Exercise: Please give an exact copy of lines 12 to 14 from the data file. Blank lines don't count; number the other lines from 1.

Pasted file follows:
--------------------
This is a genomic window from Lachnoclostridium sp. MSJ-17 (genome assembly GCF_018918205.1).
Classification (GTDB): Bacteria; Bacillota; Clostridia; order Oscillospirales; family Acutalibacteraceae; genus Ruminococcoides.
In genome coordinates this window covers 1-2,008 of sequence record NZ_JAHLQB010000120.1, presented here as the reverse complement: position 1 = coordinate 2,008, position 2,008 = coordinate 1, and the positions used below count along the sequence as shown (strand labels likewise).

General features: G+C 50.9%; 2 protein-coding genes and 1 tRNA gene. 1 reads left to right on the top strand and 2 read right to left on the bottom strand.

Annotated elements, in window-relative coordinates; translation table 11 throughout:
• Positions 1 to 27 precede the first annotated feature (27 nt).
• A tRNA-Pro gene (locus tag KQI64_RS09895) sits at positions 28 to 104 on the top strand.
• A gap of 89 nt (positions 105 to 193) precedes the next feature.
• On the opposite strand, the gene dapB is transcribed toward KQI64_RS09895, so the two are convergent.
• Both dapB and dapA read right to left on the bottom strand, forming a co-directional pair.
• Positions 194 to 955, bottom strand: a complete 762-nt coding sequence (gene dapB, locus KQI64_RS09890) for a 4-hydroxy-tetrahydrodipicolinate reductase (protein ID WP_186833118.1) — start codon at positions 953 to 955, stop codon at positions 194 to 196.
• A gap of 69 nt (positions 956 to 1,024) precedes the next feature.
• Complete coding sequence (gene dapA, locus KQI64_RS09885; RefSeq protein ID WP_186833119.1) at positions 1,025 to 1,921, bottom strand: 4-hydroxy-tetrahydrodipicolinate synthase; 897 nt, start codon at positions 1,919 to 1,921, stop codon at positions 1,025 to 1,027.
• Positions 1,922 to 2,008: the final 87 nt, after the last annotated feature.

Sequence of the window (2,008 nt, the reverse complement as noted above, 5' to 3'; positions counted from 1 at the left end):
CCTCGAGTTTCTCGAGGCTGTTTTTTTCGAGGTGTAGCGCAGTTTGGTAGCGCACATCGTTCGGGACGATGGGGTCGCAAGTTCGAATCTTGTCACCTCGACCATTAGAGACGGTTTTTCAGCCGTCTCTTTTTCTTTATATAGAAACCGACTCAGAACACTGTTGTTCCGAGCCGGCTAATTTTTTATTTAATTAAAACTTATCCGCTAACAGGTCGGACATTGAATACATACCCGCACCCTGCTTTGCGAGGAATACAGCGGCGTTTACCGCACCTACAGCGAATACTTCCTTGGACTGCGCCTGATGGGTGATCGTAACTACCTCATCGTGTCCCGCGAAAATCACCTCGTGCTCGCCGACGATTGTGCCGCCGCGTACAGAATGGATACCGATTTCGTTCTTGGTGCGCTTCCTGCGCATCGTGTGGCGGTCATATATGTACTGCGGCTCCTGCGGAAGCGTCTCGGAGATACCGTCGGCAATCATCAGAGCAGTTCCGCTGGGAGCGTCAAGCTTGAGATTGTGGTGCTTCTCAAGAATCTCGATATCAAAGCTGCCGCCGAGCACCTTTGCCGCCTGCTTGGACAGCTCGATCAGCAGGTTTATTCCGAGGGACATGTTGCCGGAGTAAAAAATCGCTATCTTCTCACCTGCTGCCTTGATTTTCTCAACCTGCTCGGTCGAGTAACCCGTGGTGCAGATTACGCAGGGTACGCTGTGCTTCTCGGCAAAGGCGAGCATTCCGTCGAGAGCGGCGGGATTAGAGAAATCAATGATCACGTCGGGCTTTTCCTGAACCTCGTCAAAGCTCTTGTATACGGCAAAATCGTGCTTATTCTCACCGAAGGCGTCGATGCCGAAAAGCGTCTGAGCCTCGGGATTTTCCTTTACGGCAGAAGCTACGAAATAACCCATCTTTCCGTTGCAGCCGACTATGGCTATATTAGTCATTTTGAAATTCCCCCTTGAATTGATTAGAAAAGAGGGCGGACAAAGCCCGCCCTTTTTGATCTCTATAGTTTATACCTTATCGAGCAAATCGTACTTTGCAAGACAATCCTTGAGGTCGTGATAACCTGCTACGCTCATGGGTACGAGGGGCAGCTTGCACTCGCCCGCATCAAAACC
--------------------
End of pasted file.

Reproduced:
• A gap of 69 nt (positions 956 to 1,024) precedes the next feature.
• Complete coding sequence (gene dapA, locus KQI64_RS09885; RefSeq protein ID WP_186833119.1) at positions 1,025 to 1,921, bottom strand: 4-hydroxy-tetrahydrodipicolinate synthase; 897 nt, start codon at positions 1,919 to 1,921, stop codon at positions 1,025 to 1,027.
• Positions 1,922 to 2,008: the final 87 nt, after the last annotated feature.